We are working together with Wyre Council to reduce flood risk, improve access and create habitat at King Georges Playing Fields in Thornton Cleveleys. The playing fields are often wet and hold little value for wildlife. By restoring Royles Brook which runs through the site and creating areas of wetland and woodland, we hope to create a dynamic park for people and wildlife to enjoy. Read on to find out more about the project.
Rapid development of the Fylde Coast over the last 250 years has seen natural streams rapidly modified to make way for housing, industry and business development. Streams were culverted, straightened and disconnected from their floodplains. As land became more scarce, other freshwater habitats such as ponds, wetlands, marshes and mosses were drained to facilitate the post-war housing boom. This means that natural freshwater habitats are extremely limited on the Fylde Coast. An unintended consequence of these changes to these habitats is flooding, with 3000 houses at risk of flooding in the Thornton area.
Previously the answer to this issue has been hard engineering, dredging and the use of pumps to move water. Unfortunately, these actions are expensive and can be damaging to the natural environment. Therefore, the Wyre Rivers Trust and its partners have been working to deliver natural flood management (NFM) solutions, across the Wyre Catchment.
Thornton Flood Risk Resilience Project
The Thornton Flood Risk Resilience (TFRR) project is a series of works to decrease the risk of flooding for houses and business in Thornton through the restoration of habitats and waterways. At King Georges Playing Field, works are planned to restore Royles Brook and part of its floodplain through the creation of wetlands and wet woodland.
Wetlands have a wonderful ability to store water during stormy and wet weather, before releasing it as flood waters recede. During periods of drought, wetlands slowly release water into nearby streams, protecting aquatic life from desiccation. In addition, wetlands plants also improve water quality, by filtering water and removing harmful substances, ensuring that the water which flows out of wetlands is significantly cleaner than that which flows into them. Wetlands also provide homes for a diversity of animals and plants.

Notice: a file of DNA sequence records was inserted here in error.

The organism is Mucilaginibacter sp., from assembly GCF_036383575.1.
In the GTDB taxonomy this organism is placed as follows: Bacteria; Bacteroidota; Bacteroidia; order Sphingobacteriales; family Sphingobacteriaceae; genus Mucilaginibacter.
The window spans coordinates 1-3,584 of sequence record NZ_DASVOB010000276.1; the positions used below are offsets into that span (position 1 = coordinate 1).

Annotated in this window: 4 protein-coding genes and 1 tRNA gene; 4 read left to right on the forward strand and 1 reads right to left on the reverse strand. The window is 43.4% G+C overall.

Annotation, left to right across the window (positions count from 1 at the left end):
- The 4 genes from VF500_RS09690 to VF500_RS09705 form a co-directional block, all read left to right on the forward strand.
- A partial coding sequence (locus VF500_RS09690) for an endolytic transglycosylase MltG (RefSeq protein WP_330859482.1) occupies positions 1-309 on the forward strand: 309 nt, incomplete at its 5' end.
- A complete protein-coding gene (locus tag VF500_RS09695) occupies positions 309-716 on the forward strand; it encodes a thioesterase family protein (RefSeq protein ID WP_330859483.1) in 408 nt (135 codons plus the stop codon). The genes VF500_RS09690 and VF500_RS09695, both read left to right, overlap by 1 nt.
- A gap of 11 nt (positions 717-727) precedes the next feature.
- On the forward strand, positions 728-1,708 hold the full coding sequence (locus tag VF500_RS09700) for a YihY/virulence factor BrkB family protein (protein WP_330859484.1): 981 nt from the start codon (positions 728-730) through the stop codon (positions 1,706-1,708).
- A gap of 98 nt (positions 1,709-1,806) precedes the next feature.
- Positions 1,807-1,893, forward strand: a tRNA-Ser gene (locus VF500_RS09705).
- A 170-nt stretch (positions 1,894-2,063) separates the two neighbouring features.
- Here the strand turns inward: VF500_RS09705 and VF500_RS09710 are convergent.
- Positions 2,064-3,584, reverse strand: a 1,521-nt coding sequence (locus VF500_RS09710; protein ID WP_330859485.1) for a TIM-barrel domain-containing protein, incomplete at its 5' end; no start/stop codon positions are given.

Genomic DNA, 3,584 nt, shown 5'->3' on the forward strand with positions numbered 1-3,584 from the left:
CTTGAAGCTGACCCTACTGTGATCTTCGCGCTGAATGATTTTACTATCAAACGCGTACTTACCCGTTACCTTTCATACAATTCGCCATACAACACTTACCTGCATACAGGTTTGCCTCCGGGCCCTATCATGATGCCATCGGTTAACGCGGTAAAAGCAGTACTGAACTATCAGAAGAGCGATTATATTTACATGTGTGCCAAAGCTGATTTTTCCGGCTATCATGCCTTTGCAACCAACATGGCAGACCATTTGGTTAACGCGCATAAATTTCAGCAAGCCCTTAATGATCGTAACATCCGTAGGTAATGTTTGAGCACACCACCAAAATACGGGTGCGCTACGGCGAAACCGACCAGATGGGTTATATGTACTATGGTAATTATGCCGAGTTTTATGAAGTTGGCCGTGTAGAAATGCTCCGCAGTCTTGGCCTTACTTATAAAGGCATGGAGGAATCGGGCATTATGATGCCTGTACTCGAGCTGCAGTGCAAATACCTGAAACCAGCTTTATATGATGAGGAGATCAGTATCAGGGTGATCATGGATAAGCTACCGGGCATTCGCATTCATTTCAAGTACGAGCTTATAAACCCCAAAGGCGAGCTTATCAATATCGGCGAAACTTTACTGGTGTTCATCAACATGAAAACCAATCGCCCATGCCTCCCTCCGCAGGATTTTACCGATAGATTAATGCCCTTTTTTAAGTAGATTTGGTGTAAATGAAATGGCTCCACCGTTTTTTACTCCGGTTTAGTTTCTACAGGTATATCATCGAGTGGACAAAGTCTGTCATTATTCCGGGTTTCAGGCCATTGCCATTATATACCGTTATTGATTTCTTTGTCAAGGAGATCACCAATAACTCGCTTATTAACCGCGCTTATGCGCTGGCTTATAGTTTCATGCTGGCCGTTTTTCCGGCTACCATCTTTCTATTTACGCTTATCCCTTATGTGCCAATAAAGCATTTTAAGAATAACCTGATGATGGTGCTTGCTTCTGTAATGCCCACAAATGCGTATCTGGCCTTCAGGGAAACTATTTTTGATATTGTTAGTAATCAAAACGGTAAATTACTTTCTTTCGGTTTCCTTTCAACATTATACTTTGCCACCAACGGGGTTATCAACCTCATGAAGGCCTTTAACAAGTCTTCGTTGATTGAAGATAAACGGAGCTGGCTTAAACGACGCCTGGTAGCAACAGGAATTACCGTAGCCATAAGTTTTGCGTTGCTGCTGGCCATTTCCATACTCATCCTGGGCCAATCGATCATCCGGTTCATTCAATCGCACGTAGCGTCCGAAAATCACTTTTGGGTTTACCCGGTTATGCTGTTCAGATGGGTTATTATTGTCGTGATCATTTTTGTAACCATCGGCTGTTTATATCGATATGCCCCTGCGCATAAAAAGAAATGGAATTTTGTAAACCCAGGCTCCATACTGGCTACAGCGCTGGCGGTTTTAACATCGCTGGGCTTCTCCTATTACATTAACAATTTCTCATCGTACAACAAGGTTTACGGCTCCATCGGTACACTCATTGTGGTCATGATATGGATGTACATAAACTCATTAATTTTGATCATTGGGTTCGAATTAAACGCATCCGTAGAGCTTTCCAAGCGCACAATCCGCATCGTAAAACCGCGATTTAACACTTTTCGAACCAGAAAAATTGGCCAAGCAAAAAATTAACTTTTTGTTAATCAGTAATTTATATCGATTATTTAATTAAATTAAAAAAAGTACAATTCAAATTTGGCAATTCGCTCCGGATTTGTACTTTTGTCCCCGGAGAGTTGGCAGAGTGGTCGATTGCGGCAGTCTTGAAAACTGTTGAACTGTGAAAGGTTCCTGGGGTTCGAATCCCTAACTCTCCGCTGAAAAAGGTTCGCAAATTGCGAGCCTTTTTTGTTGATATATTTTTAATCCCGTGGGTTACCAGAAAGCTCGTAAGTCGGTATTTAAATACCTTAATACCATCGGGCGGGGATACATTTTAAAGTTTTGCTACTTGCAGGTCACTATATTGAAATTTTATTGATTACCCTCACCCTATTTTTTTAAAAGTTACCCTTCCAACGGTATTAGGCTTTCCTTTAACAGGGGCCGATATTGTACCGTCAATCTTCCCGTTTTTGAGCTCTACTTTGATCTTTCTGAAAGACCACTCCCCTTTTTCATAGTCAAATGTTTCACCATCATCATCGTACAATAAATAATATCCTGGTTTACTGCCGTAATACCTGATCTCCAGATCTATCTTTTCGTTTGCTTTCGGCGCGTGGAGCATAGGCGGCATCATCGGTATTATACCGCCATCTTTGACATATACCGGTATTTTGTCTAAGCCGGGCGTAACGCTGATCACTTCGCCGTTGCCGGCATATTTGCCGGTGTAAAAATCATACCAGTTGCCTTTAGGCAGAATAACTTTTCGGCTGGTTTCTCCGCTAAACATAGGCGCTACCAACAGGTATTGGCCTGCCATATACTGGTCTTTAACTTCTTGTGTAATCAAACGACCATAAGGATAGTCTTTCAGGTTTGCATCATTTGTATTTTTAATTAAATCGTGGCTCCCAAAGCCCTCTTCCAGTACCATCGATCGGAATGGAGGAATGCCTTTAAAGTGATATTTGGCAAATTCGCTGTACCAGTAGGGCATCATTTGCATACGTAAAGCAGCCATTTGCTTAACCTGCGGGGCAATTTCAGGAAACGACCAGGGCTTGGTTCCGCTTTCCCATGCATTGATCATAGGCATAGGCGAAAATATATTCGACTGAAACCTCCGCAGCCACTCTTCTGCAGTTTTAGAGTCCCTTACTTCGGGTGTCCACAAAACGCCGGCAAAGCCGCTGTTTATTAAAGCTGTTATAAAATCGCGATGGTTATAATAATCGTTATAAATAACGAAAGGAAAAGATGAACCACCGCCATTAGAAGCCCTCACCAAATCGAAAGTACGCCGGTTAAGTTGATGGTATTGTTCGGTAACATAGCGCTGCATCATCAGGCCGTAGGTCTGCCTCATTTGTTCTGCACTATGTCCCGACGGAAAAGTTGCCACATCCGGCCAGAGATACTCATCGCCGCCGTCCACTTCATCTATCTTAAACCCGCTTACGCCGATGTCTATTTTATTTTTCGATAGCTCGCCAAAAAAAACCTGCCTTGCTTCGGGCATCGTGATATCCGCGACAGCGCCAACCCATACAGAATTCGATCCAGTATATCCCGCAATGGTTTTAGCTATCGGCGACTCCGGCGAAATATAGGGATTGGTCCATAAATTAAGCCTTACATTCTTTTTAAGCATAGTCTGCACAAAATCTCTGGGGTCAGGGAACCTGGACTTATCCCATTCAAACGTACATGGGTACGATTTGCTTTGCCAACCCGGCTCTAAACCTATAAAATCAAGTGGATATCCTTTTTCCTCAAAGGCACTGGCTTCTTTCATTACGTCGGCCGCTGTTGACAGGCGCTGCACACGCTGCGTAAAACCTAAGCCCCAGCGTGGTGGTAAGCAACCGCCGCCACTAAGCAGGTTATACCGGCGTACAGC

Restoring Royles Brook
As part of this project we have re-profiled a short reach of Royles Brook, which will allow natural processes to take place in this reach of Royles Brook for the first time in around 130 years! These processes will allow a much wider range of aquatic life to flourish in this area. It will also mean that Royles Brook is connected to its floodplain, ensuring that it can spill floodwaters, protecting properties downstream of the site. A pond that can be seen on historic maps of the site will also be restored. Ponds have a wide range of benefits for the environment and can be extremely beneficial in storing floodwater. Stormwaters will be filtered by wetland plants that will take up water and remove pollutants. Wet woodland will be created, helping to protect the natural environment by storing water and carbon, intercepting rainfall and improving soil structure. We also aim to reintroduce black poplar to the site, a tree species which has become increasingly rare in the last 100 years.
Site works are in progress and will continue through into October 2023 with tree planting and wetland planting commencing in November 2023.
Access for all
A new 300 m surfaced path has been created and 25m of boardwalk will be created to ensure that green and blue spaces continue to be accessible to the public. Both the path and boardwalk will be accessible for wheelchair users ensuring that a wide range of people will be able to access the site. The playing fields will be unaffected by the works, ensuring people can still use them at their leisure.
The future of the site
The site will be maintained by Wyre Council, its coast and countryside volunteer group and by the Wyre Rivers Trust and its volunteer group.
Working to reduce flood risk in Thornton Cleveleys.
We aim to monitor, restore and educate about our river and its catchment.
We are always looking for volunteers to help us in our work
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Wyre Rivers Trust – Registered Charity Number: 1161776
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